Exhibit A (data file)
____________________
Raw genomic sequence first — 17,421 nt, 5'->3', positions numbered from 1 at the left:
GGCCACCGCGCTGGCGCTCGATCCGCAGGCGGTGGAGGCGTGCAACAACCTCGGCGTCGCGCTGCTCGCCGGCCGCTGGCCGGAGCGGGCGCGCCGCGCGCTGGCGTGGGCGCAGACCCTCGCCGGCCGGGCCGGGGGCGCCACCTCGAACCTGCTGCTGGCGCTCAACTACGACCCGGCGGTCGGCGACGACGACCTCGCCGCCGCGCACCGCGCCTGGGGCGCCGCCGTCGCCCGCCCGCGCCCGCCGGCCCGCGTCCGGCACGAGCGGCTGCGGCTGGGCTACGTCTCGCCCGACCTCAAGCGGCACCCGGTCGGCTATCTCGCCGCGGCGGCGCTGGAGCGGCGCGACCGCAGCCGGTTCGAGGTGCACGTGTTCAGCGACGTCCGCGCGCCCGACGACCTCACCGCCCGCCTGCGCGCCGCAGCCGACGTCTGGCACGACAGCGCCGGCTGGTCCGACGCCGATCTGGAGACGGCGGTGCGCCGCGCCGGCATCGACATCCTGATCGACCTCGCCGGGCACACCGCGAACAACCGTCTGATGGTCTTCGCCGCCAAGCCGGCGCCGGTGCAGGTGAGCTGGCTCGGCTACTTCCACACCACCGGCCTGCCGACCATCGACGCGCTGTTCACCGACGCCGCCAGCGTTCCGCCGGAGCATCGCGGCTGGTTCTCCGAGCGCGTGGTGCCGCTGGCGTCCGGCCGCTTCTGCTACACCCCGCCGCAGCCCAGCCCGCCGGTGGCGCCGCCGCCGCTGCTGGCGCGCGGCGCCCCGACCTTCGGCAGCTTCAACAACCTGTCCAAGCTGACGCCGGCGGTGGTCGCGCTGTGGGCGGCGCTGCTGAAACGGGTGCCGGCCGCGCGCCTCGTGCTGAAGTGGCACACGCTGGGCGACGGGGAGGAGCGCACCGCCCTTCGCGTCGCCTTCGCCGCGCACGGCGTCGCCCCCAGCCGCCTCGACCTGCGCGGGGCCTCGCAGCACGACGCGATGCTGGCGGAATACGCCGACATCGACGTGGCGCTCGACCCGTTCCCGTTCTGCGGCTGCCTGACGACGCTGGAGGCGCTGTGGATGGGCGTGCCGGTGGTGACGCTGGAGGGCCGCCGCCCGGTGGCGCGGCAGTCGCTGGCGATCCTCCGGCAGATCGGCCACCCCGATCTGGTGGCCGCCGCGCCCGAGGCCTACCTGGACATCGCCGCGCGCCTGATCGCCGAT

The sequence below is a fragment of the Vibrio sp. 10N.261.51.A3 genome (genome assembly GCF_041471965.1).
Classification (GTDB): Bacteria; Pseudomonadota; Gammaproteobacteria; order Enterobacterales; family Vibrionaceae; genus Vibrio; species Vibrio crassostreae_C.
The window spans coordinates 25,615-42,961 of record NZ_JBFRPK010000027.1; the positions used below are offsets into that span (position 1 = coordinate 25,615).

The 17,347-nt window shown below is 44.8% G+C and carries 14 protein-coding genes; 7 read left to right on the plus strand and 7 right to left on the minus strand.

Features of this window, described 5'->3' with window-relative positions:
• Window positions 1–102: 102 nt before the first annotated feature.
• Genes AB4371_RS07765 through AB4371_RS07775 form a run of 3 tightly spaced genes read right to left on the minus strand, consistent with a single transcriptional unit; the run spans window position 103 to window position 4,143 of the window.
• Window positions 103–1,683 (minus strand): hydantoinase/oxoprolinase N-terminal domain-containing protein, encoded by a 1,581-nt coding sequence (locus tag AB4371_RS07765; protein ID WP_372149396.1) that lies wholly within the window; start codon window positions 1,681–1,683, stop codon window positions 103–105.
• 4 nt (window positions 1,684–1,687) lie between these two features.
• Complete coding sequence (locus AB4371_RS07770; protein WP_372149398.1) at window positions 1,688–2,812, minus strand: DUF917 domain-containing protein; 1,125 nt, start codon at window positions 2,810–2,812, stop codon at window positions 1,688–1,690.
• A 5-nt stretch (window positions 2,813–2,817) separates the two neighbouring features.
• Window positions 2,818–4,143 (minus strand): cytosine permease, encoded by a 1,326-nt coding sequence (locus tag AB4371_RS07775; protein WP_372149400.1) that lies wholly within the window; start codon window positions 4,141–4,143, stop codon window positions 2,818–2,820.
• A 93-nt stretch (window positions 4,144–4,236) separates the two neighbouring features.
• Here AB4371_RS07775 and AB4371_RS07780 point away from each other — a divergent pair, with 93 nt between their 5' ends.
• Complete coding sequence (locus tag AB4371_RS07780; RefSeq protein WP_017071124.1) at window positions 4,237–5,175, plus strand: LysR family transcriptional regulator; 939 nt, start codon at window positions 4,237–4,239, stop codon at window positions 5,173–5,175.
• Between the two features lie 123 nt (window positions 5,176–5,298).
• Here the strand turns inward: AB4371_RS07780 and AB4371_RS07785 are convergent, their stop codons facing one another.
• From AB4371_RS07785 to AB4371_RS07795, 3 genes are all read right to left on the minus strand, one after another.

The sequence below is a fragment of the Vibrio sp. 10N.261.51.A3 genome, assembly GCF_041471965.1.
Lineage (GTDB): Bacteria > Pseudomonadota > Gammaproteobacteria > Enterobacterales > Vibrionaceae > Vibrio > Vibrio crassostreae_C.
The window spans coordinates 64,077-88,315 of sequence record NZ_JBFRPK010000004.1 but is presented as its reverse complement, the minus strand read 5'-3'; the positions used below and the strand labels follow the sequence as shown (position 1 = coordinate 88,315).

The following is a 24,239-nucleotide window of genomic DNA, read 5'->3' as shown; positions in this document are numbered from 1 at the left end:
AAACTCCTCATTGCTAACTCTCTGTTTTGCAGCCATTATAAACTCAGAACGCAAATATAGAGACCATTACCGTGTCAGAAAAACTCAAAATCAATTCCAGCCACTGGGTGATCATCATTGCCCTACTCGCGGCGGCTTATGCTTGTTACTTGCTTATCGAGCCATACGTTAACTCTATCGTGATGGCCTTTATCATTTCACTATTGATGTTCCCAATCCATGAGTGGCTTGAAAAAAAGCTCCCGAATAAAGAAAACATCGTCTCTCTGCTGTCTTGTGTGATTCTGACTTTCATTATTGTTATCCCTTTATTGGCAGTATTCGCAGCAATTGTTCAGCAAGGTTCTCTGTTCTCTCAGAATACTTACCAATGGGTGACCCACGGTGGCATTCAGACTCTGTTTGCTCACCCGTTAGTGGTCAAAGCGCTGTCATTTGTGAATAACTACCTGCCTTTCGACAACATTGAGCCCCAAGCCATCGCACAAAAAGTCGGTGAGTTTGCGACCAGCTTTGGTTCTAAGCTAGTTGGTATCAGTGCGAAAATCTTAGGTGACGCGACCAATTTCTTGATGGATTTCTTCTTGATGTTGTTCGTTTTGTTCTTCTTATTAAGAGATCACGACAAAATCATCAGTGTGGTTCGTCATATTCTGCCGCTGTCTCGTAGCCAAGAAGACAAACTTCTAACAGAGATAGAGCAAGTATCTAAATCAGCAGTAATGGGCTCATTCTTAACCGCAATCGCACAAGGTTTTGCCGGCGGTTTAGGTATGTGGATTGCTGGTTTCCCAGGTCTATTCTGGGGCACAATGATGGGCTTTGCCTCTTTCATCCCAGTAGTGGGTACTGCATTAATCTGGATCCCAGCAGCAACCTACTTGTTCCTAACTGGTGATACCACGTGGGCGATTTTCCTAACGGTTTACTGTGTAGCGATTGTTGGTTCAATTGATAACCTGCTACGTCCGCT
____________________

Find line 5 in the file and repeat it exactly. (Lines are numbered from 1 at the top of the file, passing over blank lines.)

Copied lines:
The window spans coordinates 25,615-42,961 of record NZ_JBFRPK010000027.1; the positions used below are offsets into that span (position 1 = coordinate 25,615).